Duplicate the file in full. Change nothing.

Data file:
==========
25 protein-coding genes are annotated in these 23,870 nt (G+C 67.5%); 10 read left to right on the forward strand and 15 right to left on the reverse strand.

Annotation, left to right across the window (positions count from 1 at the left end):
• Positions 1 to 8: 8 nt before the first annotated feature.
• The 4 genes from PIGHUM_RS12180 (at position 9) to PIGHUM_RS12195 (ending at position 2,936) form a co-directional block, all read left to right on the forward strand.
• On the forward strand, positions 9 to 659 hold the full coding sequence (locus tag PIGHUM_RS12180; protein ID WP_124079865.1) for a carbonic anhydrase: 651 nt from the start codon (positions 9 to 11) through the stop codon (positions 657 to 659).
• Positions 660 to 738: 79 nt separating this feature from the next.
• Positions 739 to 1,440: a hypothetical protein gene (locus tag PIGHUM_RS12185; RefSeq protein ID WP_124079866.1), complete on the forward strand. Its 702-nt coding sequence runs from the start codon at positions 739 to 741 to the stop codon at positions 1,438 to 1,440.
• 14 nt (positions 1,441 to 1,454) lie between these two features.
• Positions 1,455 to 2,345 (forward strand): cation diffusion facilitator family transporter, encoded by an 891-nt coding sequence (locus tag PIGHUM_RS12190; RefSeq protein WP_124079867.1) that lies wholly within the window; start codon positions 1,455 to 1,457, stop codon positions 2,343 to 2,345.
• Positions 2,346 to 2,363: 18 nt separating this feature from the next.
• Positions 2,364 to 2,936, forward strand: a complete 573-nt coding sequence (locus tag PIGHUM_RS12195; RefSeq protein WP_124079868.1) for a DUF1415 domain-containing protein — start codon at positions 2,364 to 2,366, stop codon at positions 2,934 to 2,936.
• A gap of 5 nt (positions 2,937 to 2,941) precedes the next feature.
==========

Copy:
25 protein-coding genes are annotated in these 23,870 nt (G+C 67.5%); 10 read left to right on the forward strand and 15 right to left on the reverse strand.

Annotation, left to right across the window (positions count from 1 at the left end):
• Positions 1 to 8: 8 nt before the first annotated feature.
• The 4 genes from PIGHUM_RS12180 (at position 9) to PIGHUM_RS12195 (ending at position 2,936) form a co-directional block, all read left to right on the forward strand.
• On the forward strand, positions 9 to 659 hold the full coding sequence (locus tag PIGHUM_RS12180; protein ID WP_124079865.1) for a carbonic anhydrase: 651 nt from the start codon (positions 9 to 11) through the stop codon (positions 657 to 659).
• Positions 660 to 738: 79 nt separating this feature from the next.
• Positions 739 to 1,440: a hypothetical protein gene (locus tag PIGHUM_RS12185; RefSeq protein ID WP_124079866.1), complete on the forward strand. Its 702-nt coding sequence runs from the start codon at positions 739 to 741 to the stop codon at positions 1,438 to 1,440.
• 14 nt (positions 1,441 to 1,454) lie between these two features.
• Positions 1,455 to 2,345 (forward strand): cation diffusion facilitator family transporter, encoded by an 891-nt coding sequence (locus tag PIGHUM_RS12190; RefSeq protein WP_124079867.1) that lies wholly within the window; start codon positions 1,455 to 1,457, stop codon positions 2,343 to 2,345.
• Positions 2,346 to 2,363: 18 nt separating this feature from the next.
• Positions 2,364 to 2,936, forward strand: a complete 573-nt coding sequence (locus tag PIGHUM_RS12195; RefSeq protein WP_124079868.1) for a DUF1415 domain-containing protein — start codon at positions 2,364 to 2,366, stop codon at positions 2,934 to 2,936.
• A gap of 5 nt (positions 2,937 to 2,941) precedes the next feature.